Where do eukaryotic flagella arise from?

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asked Mar 3 in Science by MarvelD (2,400 points)
Where do eukaryotic flagella arise from?

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answered Mar 8 by Wenja921 (29,120 points)
Eukaryotic flagella arises from a basal body or centriole and they are surrounded by a specialized flagella and membrane after they project from the cells surface.

Cilia in eukaryotic cells are short hair like structures that are used to move entire cells or substances along outer surfaces of the cell and Flagella are long and wavy structures that extend from the plasma membrane and are used to move an entire cell.

Eukaryotic cells have both cilia and flagella which are motile organelles that are built on a scaffold of doublet microtubules and are powered by dynein ATPase motors.

The function of the flagellum in a eukaryotic cell is to serve motility, transport and sensory functions.

The function of the flagellum is to enable movement and chemotaxis.

Bacteria can also have one flagellum or even several and they can also be either polar meaning one or several flagella at one spot or peritrichous meaning several flagella all over the bacterium.

Flagellums are a hairlike appendage which protrudes from certain plant and animal sperm cells, from fungal spores, and from a wide range of microorganisms to provide motility.

Many protists with flagella are known as flagellates.

A microorganism may have from one to many flagella.

Flagella are the organelles for bacterial locomotion.

These supramolecular structures extend from the cytoplasm to the cell exterior and are composed of three major structural elements, the basal body, the hook and the filament.

The cell type in animals that has a flagellum is the sperm cell, which is the male sex cell.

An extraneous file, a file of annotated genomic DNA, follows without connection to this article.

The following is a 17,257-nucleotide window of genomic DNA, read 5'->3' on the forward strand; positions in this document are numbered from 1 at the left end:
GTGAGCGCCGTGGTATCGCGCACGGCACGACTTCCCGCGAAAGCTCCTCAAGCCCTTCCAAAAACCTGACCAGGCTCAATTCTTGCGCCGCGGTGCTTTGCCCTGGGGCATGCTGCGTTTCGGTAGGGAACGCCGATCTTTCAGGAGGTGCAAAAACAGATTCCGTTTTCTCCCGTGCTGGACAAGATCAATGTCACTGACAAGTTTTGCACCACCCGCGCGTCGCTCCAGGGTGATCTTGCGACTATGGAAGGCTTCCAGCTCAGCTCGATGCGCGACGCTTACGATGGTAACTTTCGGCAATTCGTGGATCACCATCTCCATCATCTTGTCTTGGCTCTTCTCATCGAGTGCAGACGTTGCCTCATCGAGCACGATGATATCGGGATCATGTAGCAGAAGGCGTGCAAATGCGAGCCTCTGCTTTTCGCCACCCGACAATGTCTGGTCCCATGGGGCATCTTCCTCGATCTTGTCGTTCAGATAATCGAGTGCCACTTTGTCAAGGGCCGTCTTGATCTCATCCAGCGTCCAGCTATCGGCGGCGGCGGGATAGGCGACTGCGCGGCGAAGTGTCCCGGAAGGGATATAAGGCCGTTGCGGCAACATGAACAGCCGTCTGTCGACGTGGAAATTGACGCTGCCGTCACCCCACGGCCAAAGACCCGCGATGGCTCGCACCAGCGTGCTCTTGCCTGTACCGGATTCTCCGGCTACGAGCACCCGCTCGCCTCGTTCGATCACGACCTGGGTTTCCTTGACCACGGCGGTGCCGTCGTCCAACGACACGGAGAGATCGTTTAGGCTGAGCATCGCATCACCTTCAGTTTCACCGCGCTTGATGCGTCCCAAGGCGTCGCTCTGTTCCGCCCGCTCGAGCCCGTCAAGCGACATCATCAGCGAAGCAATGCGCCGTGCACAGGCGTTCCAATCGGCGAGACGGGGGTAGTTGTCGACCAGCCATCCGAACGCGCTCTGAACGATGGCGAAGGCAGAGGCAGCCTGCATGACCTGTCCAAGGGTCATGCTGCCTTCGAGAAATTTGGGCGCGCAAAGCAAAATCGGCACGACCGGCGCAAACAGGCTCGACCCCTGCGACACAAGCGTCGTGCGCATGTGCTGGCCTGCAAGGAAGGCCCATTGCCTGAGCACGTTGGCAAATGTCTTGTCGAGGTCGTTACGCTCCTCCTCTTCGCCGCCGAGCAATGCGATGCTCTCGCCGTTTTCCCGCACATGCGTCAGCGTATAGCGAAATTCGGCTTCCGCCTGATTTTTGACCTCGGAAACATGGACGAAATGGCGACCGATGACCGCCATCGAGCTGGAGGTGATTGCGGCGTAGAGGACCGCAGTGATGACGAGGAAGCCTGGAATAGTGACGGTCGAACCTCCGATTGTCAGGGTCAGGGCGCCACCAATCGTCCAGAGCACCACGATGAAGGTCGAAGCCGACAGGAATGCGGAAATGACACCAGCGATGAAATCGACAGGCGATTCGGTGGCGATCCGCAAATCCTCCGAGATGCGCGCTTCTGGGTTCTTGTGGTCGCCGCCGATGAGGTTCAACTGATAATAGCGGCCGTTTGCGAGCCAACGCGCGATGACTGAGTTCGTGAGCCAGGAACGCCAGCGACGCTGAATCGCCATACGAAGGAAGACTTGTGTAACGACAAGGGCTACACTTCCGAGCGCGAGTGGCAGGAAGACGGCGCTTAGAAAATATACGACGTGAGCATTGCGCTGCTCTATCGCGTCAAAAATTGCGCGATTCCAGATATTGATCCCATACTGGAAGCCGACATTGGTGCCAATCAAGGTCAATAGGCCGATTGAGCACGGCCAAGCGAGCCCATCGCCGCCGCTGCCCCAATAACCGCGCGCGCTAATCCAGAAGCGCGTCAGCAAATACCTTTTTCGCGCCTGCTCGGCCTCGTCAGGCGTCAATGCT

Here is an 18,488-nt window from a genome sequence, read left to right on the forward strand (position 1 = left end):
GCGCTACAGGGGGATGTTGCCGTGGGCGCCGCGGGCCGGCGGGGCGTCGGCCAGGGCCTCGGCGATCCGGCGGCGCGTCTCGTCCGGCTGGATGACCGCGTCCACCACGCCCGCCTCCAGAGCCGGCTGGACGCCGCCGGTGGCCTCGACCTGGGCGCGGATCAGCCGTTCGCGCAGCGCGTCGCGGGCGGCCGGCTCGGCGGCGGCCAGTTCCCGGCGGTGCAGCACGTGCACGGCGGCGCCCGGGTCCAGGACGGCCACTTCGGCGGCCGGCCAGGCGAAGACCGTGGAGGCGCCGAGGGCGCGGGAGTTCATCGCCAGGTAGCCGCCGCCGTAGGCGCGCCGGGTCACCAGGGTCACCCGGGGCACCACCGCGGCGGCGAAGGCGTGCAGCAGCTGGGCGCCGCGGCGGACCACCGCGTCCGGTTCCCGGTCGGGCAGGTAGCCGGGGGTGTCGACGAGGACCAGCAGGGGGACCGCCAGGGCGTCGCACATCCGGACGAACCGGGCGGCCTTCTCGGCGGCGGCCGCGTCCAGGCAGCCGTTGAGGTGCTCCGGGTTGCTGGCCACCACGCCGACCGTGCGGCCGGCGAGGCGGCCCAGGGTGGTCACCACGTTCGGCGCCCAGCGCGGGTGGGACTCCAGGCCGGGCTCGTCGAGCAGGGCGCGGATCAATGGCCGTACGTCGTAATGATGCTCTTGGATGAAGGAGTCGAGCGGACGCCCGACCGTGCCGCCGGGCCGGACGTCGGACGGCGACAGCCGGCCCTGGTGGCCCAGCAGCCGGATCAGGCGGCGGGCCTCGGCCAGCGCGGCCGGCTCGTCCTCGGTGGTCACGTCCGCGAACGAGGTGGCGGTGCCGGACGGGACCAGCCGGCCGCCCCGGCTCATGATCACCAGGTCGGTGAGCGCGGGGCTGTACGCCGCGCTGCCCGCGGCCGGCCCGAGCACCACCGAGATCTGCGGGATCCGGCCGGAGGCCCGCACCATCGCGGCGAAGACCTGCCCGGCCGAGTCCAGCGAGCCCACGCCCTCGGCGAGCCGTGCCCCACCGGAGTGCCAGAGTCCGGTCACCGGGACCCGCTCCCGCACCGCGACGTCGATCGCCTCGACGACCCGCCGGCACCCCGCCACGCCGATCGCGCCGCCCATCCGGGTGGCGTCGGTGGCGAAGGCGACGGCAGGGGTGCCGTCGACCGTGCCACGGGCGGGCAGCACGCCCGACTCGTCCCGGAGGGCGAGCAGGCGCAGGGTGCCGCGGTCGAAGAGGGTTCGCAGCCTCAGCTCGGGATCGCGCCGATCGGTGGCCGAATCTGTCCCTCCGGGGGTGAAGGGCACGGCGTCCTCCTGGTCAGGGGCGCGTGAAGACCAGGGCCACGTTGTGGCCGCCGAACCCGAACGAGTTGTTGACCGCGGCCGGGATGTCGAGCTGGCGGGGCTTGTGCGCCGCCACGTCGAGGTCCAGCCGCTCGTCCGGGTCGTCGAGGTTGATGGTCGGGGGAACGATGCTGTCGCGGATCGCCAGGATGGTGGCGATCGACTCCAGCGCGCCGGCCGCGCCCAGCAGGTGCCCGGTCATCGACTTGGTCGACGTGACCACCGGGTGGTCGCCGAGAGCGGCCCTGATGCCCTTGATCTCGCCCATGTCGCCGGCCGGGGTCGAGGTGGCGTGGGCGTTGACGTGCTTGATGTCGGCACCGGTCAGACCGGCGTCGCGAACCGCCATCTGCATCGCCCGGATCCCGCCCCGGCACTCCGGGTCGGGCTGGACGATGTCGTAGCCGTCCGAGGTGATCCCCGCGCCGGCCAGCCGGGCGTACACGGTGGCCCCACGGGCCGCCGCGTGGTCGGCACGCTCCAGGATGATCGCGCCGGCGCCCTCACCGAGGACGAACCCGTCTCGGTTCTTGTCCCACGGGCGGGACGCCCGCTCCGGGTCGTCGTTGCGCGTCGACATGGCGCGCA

A flagellum is a hair-like appendage that extends from a cell and is used to move that cell through its environment.

Flagellum is a lash-like appendage that protrudes from the cell body of certain bacteria.

Some DNA bacterial viruses use flagella to attach to the host cell.

This contact with the flagellum facilitates concentration of phage particles around the receptor on the bacterial cell surface.

Flagella propel the cell by spinning around their axis in a corkscrew motion.

They move in response to a chemical concentration gradient, indicating a sensory feedback regulation system.

This is the basis for bacterial chemotaxis.

The only flagellated cell in humans is the sperm cell that must propel itself towards female egg cells.

In humans and other mammals, several widespread diseases are caused by flagellates.

Perhaps the most widespread is giardiasis caused by the intestinal parasite Giardia lamblia, with symptoms such as diarrhea (water and nutrient loss) and painful abdominal cramps.

A polar bundle of flagella can drive bacterial swimming by pushing, pulling, or coiling around the cell body.

Sperms have flagellum for their locomotion.

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